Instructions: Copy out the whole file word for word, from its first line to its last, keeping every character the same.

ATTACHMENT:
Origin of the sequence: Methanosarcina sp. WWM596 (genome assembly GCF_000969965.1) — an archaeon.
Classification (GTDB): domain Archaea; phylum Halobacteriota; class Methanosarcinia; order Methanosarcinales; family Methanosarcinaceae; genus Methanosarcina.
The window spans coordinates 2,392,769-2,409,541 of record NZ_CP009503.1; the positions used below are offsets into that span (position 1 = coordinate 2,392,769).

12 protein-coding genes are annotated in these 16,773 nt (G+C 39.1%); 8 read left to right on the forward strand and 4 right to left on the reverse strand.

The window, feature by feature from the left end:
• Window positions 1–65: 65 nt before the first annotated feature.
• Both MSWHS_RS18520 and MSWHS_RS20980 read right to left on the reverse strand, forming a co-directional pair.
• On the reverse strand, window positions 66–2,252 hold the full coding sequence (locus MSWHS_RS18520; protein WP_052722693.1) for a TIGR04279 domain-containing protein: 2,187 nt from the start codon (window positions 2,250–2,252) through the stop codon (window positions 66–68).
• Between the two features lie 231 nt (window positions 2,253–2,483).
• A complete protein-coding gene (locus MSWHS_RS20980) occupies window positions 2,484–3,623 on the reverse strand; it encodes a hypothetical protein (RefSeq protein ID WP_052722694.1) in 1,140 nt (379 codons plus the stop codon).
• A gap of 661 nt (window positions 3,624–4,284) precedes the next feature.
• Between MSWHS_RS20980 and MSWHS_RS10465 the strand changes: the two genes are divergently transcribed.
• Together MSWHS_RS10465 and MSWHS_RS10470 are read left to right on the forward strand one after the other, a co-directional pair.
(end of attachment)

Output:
Origin of the sequence: Methanosarcina sp. WWM596 (genome assembly GCF_000969965.1) — an archaeon.
Classification (GTDB): domain Archaea; phylum Halobacteriota; class Methanosarcinia; order Methanosarcinales; family Methanosarcinaceae; genus Methanosarcina.
The window spans coordinates 2,392,769-2,409,541 of record NZ_CP009503.1; the positions used below are offsets into that span (position 1 = coordinate 2,392,769).

12 protein-coding genes are annotated in these 16,773 nt (G+C 39.1%); 8 read left to right on the forward strand and 4 right to left on the reverse strand.

The window, feature by feature from the left end:
• Window positions 1–65: 65 nt before the first annotated feature.
• Both MSWHS_RS18520 and MSWHS_RS20980 read right to left on the reverse strand, forming a co-directional pair.
• On the reverse strand, window positions 66–2,252 hold the full coding sequence (locus MSWHS_RS18520; protein WP_052722693.1) for a TIGR04279 domain-containing protein: 2,187 nt from the start codon (window positions 2,250–2,252) through the stop codon (window positions 66–68).
• Between the two features lie 231 nt (window positions 2,253–2,483).
• A complete protein-coding gene (locus MSWHS_RS20980) occupies window positions 2,484–3,623 on the reverse strand; it encodes a hypothetical protein (RefSeq protein ID WP_052722694.1) in 1,140 nt (379 codons plus the stop codon).
• A gap of 661 nt (window positions 3,624–4,284) precedes the next feature.
• Between MSWHS_RS20980 and MSWHS_RS10465 the strand changes: the two genes are divergently transcribed.
• Together MSWHS_RS10465 and MSWHS_RS10470 are read left to right on the forward strand one after the other, a co-directional pair.